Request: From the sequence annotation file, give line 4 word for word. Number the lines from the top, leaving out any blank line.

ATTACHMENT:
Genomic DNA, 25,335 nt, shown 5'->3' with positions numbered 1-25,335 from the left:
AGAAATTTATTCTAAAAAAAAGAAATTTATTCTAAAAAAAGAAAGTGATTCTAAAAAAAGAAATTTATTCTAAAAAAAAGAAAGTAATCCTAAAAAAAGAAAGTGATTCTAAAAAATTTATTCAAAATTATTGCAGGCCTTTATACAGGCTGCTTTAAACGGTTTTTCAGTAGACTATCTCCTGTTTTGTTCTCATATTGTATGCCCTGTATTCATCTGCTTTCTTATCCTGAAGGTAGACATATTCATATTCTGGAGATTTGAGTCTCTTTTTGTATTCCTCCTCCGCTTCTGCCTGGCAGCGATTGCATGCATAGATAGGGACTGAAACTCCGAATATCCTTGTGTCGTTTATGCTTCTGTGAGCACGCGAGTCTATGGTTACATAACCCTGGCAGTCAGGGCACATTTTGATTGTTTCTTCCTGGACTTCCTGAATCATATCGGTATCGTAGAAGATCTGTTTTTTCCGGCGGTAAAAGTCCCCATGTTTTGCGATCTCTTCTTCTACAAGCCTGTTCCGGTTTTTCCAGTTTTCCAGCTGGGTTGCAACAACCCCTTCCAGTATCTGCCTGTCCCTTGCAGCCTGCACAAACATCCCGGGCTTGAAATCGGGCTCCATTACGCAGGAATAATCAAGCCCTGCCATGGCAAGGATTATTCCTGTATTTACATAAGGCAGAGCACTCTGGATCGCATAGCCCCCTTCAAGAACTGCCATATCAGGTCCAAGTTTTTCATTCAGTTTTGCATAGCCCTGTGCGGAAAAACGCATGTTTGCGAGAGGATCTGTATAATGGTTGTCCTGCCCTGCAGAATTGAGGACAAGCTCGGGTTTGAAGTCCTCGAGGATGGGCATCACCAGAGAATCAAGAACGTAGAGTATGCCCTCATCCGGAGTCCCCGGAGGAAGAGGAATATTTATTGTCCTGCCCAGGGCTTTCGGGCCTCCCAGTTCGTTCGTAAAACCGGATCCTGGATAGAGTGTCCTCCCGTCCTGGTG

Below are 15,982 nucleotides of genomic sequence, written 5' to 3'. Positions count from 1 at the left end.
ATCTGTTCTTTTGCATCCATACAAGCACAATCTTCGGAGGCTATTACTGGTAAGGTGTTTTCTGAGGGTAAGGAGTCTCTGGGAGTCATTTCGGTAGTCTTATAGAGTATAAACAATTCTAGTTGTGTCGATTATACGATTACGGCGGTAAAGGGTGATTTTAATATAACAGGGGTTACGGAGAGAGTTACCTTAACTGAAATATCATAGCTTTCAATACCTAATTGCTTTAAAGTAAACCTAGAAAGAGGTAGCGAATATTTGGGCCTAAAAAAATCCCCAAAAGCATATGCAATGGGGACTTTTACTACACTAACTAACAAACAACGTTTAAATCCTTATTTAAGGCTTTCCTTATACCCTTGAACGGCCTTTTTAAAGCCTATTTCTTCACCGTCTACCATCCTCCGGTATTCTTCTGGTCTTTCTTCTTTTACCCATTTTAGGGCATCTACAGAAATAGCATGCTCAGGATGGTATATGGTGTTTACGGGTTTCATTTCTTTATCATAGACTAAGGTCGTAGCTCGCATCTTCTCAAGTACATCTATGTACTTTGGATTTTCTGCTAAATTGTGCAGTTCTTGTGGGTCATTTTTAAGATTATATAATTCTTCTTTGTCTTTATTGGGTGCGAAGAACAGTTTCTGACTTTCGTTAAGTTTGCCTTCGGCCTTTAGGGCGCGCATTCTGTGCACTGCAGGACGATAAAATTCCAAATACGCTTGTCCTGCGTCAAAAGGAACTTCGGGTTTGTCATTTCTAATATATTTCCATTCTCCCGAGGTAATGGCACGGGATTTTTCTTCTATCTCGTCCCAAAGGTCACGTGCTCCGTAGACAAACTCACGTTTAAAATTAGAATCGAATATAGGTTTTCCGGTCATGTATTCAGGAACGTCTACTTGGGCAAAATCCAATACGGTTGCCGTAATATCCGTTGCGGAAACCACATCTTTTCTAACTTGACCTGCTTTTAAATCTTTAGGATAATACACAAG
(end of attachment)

ATCTGTTCTTTTGCATCCATACAAGCACAATCTTCGGAGGCTATTACTGGTAAGGTGTTTTCTGAGGGTAAGGAGTCTCTGGGAGTCATTTCGGTAGTCTTATAGAGTATAAACAATTCTAGTTGTGTCGATTATACGATTACGGCGGTAAAGGGTGATTTTAATATAACAGGGGTTACGGAGAGAGTTACCTTAACTGAAATATCATAGCTTTCAATACCTAATTGCTTTAAAGTAAACCTAGAAAGAGGTAGCGAATATTTGGGCCTAAAAAAATCCCCAAAAGCATATGCAATGGGGACTTTTACTACACTAACTAACAAACAACGTTTAAATCCTTATTTAAGGCTTTCCTTATACCCTTGAACGGCCTTTTTAAAGCCTATTTCTTCACCGTCTACCATCCTCCGGTATTCTTCTGGTCTTTCTTCTTTTACCCATTTTAGGGCATCTACAGAAATAGCATGCTCAGGATGGTATATGGTGTTTACGGGTTTCATTTCTTTATCATAGACTAAGGTCGTAGCTCGCATCTTCTCAAGTACATCTATGTACTTTGGATTTTCTGCTAAATTGTGCAGTTCTTGTGGGTCATTTTTAAGATTATATAATTCTTCTTTGTCTTTATTGGGTGCGAAGAACAGTTTCTGACTTTCGTTAAGTTTGCCTTCGGCCTTTAGGGCGCGCATTCTGTGCACTGCAGGACGATAAAATTCCAAATACGCTTGTCCTGCGTCAAAAGGAACTTCGGGTTTGTCATTTCTAATATATTTCCATTCTCCCGAGGTAATGGCACGGGATTTTTCTTCTATCTCGTCCCAAAGGTCACGTGCTCCGTAGACAAACTCACGTTTAAAATTAGAATCGAATATAGGTTTTCCGGTCATGTATTCAGGAACGTCTACTTGGGCAAAATCCAATACGGTTGCCGTAATATCCGTTGCGGAAACCACATCTTTTCTAACTTGACCTGCTTTTAAATCTTTAGGATAATACACAAG